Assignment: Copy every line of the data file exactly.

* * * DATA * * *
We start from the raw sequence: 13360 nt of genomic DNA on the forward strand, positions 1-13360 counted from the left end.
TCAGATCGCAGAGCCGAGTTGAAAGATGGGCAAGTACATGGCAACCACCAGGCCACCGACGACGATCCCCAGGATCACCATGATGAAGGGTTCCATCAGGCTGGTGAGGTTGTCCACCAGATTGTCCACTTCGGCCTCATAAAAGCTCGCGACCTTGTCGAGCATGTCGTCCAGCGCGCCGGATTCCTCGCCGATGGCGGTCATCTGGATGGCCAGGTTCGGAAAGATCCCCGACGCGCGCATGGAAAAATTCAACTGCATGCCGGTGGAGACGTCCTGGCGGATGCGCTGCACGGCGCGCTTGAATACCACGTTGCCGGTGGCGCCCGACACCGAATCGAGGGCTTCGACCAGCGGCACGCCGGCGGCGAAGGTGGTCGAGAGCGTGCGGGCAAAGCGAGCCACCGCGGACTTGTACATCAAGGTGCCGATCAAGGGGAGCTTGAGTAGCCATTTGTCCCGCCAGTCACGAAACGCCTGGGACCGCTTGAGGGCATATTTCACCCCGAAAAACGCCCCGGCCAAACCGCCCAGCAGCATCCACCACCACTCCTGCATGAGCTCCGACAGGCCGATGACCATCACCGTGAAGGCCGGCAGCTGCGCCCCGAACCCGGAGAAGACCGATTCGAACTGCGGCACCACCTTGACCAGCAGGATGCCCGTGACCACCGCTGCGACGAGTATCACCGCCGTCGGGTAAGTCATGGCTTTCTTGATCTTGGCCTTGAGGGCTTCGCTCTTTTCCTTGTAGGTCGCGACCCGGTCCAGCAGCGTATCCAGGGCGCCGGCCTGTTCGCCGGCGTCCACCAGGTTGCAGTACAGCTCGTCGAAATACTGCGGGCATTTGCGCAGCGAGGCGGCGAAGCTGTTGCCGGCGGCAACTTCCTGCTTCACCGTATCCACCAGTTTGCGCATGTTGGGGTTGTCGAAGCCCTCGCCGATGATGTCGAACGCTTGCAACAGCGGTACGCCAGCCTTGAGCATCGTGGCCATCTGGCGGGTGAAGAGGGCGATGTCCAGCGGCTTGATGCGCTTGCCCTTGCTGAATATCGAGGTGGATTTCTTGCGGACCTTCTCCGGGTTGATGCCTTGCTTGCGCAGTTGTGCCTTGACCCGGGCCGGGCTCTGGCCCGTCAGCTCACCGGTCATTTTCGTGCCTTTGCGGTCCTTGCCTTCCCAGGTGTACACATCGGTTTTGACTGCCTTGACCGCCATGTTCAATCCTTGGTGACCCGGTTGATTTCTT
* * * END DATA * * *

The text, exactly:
We start from the raw sequence: 13360 nt of genomic DNA on the forward strand, positions 1-13360 counted from the left end.
TCAGATCGCAGAGCCGAGTTGAAAGATGGGCAAGTACATGGCAACCACCAGGCCACCGACGACGATCCCCAGGATCACCATGATGAAGGGTTCCATCAGGCTGGTGAGGTTGTCCACCAGATTGTCCACTTCGGCCTCATAAAAGCTCGCGACCTTGTCGAGCATGTCGTCCAGCGCGCCGGATTCCTCGCCGATGGCGGTCATCTGGATGGCCAGGTTCGGAAAGATCCCCGACGCGCGCATGGAAAAATTCAACTGCATGCCGGTGGAGACGTCCTGGCGGATGCGCTGCACGGCGCGCTTGAATACCACGTTGCCGGTGGCGCCCGACACCGAATCGAGGGCTTCGACCAGCGGCACGCCGGCGGCGAAGGTGGTCGAGAGCGTGCGGGCAAAGCGAGCCACCGCGGACTTGTACATCAAGGTGCCGATCAAGGGGAGCTTGAGTAGCCATTTGTCCCGCCAGTCACGAAACGCCTGGGACCGCTTGAGGGCATATTTCACCCCGAAAAACGCCCCGGCCAAACCGCCCAGCAGCATCCACCACCACTCCTGCATGAGCTCCGACAGGCCGATGACCATCACCGTGAAGGCCGGCAGCTGCGCCCCGAACCCGGAGAAGACCGATTCGAACTGCGGCACCACCTTGACCAGCAGGATGCCCGTGACCACCGCTGCGACGAGTATCACCGCCGTCGGGTAAGTCATGGCTTTCTTGATCTTGGCCTTGAGGGCTTCGCTCTTTTCCTTGTAGGTCGCGACCCGGTCCAGCAGCGTATCCAGGGCGCCGGCCTGTTCGCCGGCGTCCACCAGGTTGCAGTACAGCTCGTCGAAATACTGCGGGCATTTGCGCAGCGAGGCGGCGAAGCTGTTGCCGGCGGCAACTTCCTGCTTCACCGTATCCACCAGTTTGCGCATGTTGGGGTTGTCGAAGCCCTCGCCGATGATGTCGAACGCTTGCAACAGCGGTACGCCAGCCTTGAGCATCGTGGCCATCTGGCGGGTGAAGAGGGCGATGTCCAGCGGCTTGATGCGCTTGCCCTTGCTGAATATCGAGGTGGATTTCTTGCGGACCTTCTCCGGGTTGATGCCTTGCTTGCGCAGTTGTGCCTTGACCCGGGCCGGGCTCTGGCCCGTCAGCTCACCGGTCATTTTCGTGCCTTTGCGGTCCTTGCCTTCCCAGGTGTACACATCGGTTTTGACTGCCTTGACCGCCATGTTCAATCCTTGGTGACCCGGTTGATTTCTT